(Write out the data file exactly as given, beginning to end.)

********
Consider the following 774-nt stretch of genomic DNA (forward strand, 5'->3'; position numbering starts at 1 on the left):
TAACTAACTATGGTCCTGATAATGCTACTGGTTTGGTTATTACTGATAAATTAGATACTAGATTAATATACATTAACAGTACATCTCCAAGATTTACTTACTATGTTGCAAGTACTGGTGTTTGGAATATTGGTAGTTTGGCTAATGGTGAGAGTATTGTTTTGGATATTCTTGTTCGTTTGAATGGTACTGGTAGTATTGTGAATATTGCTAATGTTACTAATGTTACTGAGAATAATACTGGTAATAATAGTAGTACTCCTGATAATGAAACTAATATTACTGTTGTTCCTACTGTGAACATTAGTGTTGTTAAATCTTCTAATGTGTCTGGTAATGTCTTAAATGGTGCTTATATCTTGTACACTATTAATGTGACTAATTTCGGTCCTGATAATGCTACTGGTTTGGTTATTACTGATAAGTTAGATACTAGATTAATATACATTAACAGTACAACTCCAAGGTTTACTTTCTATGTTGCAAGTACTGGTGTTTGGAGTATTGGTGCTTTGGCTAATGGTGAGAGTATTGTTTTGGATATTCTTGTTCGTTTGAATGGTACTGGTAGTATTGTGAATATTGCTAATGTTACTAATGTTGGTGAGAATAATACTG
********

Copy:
Consider the following 774-nt stretch of genomic DNA (forward strand, 5'->3'; position numbering starts at 1 on the left):
TAACTAACTATGGTCCTGATAATGCTACTGGTTTGGTTATTACTGATAAATTAGATACTAGATTAATATACATTAACAGTACATCTCCAAGATTTACTTACTATGTTGCAAGTACTGGTGTTTGGAATATTGGTAGTTTGGCTAATGGTGAGAGTATTGTTTTGGATATTCTTGTTCGTTTGAATGGTACTGGTAGTATTGTGAATATTGCTAATGTTACTAATGTTACTGAGAATAATACTGGTAATAATAGTAGTACTCCTGATAATGAAACTAATATTACTGTTGTTCCTACTGTGAACATTAGTGTTGTTAAATCTTCTAATGTGTCTGGTAATGTCTTAAATGGTGCTTATATCTTGTACACTATTAATGTGACTAATTTCGGTCCTGATAATGCTACTGGTTTGGTTATTACTGATAAGTTAGATACTAGATTAATATACATTAACAGTACAACTCCAAGGTTTACTTTCTATGTTGCAAGTACTGGTGTTTGGAGTATTGGTGCTTTGGCTAATGGTGAGAGTATTGTTTTGGATATTCTTGTTCGTTTGAATGGTACTGGTAGTATTGTGAATATTGCTAATGTTACTAATGTTGGTGAGAATAATACTG